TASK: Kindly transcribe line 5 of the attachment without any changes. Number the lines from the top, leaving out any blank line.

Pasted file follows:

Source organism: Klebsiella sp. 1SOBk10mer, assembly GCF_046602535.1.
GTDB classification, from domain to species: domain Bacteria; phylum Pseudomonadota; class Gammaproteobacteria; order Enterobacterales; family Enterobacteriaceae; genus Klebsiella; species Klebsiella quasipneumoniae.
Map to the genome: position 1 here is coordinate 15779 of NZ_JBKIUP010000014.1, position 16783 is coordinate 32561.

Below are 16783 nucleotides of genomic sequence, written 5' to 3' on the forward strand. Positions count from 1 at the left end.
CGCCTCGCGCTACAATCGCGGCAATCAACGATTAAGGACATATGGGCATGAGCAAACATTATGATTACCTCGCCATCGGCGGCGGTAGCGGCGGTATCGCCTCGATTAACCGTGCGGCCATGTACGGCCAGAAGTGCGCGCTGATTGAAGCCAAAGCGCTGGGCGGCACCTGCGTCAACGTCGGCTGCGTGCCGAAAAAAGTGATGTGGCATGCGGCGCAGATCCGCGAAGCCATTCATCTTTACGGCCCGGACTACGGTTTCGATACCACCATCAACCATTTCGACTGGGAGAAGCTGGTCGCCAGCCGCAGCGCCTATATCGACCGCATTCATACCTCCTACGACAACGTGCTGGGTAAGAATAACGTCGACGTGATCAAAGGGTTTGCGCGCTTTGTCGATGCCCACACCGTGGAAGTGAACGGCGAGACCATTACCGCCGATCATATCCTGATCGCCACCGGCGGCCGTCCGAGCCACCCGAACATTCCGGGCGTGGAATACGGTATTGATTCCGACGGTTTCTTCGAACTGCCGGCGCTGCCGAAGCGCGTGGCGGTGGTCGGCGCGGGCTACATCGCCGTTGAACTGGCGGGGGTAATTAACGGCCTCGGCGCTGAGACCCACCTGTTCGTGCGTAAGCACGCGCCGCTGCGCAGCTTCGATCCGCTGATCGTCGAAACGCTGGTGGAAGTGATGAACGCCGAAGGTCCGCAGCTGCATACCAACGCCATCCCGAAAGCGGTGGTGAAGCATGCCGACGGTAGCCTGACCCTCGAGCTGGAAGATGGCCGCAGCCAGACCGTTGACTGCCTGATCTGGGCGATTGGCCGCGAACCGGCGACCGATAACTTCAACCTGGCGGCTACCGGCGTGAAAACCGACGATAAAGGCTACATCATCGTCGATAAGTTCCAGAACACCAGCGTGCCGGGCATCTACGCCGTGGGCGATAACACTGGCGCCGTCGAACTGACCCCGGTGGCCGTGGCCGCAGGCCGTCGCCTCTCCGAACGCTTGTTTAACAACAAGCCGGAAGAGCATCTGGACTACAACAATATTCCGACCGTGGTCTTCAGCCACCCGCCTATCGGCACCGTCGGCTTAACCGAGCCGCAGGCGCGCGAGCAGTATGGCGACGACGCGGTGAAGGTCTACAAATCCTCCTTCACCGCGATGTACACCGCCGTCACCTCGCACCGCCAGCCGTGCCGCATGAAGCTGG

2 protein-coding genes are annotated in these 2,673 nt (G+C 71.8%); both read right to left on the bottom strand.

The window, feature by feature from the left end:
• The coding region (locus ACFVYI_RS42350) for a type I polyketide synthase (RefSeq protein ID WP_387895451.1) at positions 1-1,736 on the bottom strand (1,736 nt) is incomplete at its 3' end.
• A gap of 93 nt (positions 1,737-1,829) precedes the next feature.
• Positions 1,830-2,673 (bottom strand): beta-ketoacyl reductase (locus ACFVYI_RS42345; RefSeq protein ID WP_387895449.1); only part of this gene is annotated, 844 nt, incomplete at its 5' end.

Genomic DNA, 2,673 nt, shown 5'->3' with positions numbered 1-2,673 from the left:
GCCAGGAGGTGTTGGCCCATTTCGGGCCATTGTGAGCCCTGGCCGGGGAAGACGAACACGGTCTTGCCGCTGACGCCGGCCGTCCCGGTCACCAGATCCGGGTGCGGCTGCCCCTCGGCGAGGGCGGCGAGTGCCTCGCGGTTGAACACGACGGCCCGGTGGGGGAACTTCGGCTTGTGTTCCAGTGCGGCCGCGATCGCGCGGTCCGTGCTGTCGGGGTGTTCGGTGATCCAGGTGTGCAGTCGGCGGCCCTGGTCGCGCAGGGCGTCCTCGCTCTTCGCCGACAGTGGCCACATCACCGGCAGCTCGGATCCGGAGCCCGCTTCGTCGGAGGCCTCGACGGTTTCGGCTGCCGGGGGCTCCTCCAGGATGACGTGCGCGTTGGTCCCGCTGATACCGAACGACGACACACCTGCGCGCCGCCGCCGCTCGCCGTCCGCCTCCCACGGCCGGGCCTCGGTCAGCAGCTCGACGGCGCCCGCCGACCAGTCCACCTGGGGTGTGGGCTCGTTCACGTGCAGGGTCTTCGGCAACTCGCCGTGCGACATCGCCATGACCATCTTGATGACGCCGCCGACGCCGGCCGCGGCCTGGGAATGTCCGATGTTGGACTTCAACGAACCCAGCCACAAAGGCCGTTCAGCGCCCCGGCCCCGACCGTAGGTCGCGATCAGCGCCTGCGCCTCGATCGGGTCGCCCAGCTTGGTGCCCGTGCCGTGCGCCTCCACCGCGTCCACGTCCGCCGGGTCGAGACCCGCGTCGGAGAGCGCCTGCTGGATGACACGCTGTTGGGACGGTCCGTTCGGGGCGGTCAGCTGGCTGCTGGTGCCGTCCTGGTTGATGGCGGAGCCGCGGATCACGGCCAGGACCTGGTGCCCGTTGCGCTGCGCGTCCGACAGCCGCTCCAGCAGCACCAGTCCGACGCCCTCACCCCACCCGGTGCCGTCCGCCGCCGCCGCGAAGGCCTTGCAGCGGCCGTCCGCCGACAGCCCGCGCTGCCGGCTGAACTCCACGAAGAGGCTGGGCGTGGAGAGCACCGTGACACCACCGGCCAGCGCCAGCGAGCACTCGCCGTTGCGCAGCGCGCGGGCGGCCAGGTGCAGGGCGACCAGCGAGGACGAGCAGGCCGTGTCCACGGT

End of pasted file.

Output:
CGCCTCGCGCTACAATCGCGGCAATCAACGATTAAGGACATATGGGCATGAGCAAACATTATGATTACCTCGCCATCGGCGGCGGTAGCGGCGGTATCGCCTCGATTAACCGTGCGGCCATGTACGGCCAGAAGTGCGCGCTGATTGAAGCCAAAGCGCTGGGCGGCACCTGCGTCAACGTCGGCTGCGTGCCGAAAAAAGTGATGTGGCATGCGGCGCAGATCCGCGAAGCCATTCATCTTTACGGCCCGGACTACGGTTTCGATACCACCATCAACCATTTCGACTGGGAGAAGCTGGTCGCCAGCCGCAGCGCCTATATCGACCGCATTCATACCTCCTACGACAACGTGCTGGGTAAGAATAACGTCGACGTGATCAAAGGGTTTGCGCGCTTTGTCGATGCCCACACCGTGGAAGTGAACGGCGAGACCATTACCGCCGATCATATCCTGATCGCCACCGGCGGCCGTCCGAGCCACCCGAACATTCCGGGCGTGGAATACGGTATTGATTCCGACGGTTTCTTCGAACTGCCGGCGCTGCCGAAGCGCGTGGCGGTGGTCGGCGCGGGCTACATCGCCGTTGAACTGGCGGGGGTAATTAACGGCCTCGGCGCTGAGACCCACCTGTTCGTGCGTAAGCACGCGCCGCTGCGCAGCTTCGATCCGCTGATCGTCGAAACGCTGGTGGAAGTGATGAACGCCGAAGGTCCGCAGCTGCATACCAACGCCATCCCGAAAGCGGTGGTGAAGCATGCCGACGGTAGCCTGACCCTCGAGCTGGAAGATGGCCGCAGCCAGACCGTTGACTGCCTGATCTGGGCGATTGGCCGCGAACCGGCGACCGATAACTTCAACCTGGCGGCTACCGGCGTGAAAACCGACGATAAAGGCTACATCATCGTCGATAAGTTCCAGAACACCAGCGTGCCGGGCATCTACGCCGTGGGCGATAACACTGGCGCCGTCGAACTGACCCCGGTGGCCGTGGCCGCAGGCCGTCGCCTCTCCGAACGCTTGTTTAACAACAAGCCGGAAGAGCATCTGGACTACAACAATATTCCGACCGTGGTCTTCAGCCACCCGCCTATCGGCACCGTCGGCTTAACCGAGCCGCAGGCGCGCGAGCAGTATGGCGACGACGCGGTGAAGGTCTACAAATCCTCCTTCACCGCGATGTACACCGCCGTCACCTCGCACCGCCAGCCGTGCCGCATGAAGCTGG